Using the Brano is very simple. Open the ‘jaws’ of the unit by pulling back the release lever and push the tapered end of the wire rope right through and out the back of the unit. Unclip the release lever so that the ‘jaws’ bite onto the cable. Insert the operating handle onto the side lifting lever until the handle fully engages and swing it backwards and forwards to pull the rope through. As the load comes on, make sure the stuck vehicle’s handbrake is off (you may laugh!) and perhaps in gear with wheels turning slowly to assist if necessary. Stand with the side of your body next to the winch so that you push the handle forwards and away from you. At the end of that stroke, you pull the handle back to you. Operating the unit that way will ensure you don’t twist your back. To lower the load backwards, or to simply take the load off the wire rope so as to uncouple, move the operating handle to the lowering lever which protrudes through the top slot in the centre of the unit and ‘work’ the handle in the same way. When winching is complete, open the jaws again by pulling back the release lever so as to pull all the wire rope back out through the unit. Finally unclip the release lever so as not to leave a load and hence weaken the ‘jaw’ springs. As a safety feature, you cannot release the load via the release lever, until the load is taken off. With the Brano you can pull at any angle you like, on any secure point on an end or side of the vehicle. On a drum winch you must of course only pull in the cable square to the drum to avoid problems. If you have a particularly heavy recovery and you just happen to have two of these hand winches within the group’s equipment, then you could always consider using both simultaneously to halve the load on each. Or you could use a Superwinch swingaway snatch block to double up the wire rope and bring the hook back to the same anchoring point that the Brano is attached to.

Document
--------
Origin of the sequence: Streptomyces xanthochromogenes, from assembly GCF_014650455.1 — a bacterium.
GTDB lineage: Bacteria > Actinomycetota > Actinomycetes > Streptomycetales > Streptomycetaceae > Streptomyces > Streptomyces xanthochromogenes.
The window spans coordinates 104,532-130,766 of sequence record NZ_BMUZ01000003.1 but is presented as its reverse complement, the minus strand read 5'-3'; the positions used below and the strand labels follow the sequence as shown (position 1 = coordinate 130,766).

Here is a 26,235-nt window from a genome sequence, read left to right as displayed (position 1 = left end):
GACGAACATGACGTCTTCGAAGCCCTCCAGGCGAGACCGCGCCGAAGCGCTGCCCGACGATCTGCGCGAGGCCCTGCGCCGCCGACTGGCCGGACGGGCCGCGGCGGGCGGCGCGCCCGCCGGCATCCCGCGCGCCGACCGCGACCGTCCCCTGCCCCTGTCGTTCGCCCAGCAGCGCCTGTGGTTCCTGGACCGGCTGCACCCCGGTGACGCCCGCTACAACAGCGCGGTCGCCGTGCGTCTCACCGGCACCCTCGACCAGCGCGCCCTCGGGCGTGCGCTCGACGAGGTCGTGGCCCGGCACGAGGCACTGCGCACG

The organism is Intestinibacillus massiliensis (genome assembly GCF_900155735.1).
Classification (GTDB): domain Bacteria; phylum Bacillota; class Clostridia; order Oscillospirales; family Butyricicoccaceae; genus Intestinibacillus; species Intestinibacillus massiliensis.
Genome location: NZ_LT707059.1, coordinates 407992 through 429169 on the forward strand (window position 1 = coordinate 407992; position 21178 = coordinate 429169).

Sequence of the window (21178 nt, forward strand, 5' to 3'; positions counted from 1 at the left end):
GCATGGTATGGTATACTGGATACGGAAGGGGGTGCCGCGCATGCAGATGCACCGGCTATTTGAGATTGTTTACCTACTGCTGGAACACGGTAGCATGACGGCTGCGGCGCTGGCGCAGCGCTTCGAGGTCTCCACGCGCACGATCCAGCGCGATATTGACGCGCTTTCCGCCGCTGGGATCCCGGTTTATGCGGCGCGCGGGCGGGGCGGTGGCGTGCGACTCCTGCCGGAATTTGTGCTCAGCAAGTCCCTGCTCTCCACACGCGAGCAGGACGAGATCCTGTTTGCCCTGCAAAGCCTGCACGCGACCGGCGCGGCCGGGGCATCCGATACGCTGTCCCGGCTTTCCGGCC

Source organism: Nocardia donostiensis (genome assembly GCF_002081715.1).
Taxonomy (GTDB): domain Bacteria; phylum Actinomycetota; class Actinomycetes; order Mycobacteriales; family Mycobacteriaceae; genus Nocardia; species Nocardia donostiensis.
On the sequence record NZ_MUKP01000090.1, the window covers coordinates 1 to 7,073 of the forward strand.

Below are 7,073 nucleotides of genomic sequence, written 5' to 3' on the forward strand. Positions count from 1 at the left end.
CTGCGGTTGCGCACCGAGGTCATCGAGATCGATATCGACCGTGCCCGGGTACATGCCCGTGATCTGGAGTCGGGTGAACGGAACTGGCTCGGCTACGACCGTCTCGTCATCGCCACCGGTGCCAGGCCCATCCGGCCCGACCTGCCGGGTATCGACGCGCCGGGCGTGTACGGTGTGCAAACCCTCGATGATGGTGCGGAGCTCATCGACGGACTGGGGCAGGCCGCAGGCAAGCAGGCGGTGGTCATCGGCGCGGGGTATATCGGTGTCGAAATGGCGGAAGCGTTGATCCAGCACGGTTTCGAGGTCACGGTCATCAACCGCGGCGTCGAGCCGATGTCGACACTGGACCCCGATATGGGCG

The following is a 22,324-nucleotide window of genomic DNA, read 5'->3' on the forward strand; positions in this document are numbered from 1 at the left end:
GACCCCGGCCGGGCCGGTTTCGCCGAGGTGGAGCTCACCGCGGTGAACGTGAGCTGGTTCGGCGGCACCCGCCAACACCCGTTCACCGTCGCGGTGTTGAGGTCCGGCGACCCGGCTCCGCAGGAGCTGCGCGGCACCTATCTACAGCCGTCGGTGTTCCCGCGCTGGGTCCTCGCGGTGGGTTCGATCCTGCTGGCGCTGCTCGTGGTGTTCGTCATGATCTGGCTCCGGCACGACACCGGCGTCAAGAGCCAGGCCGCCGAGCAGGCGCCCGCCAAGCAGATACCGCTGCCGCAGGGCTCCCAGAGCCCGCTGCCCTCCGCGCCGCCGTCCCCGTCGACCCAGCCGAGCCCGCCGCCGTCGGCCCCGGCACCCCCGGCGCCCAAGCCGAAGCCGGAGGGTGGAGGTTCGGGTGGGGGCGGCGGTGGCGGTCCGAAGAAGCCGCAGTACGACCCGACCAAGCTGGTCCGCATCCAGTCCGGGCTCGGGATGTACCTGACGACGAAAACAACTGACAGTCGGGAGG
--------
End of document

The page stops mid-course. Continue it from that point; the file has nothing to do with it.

I like to keep my Brano and extension wire ropes in old worn out trail bike tyres. Drill the odd hole in the sidewalls to poke through the tapered end of the wire rope and guide the remainder of the rope all into the tyre. Three or four tree ties or cable ties will ensure the rope stays inside.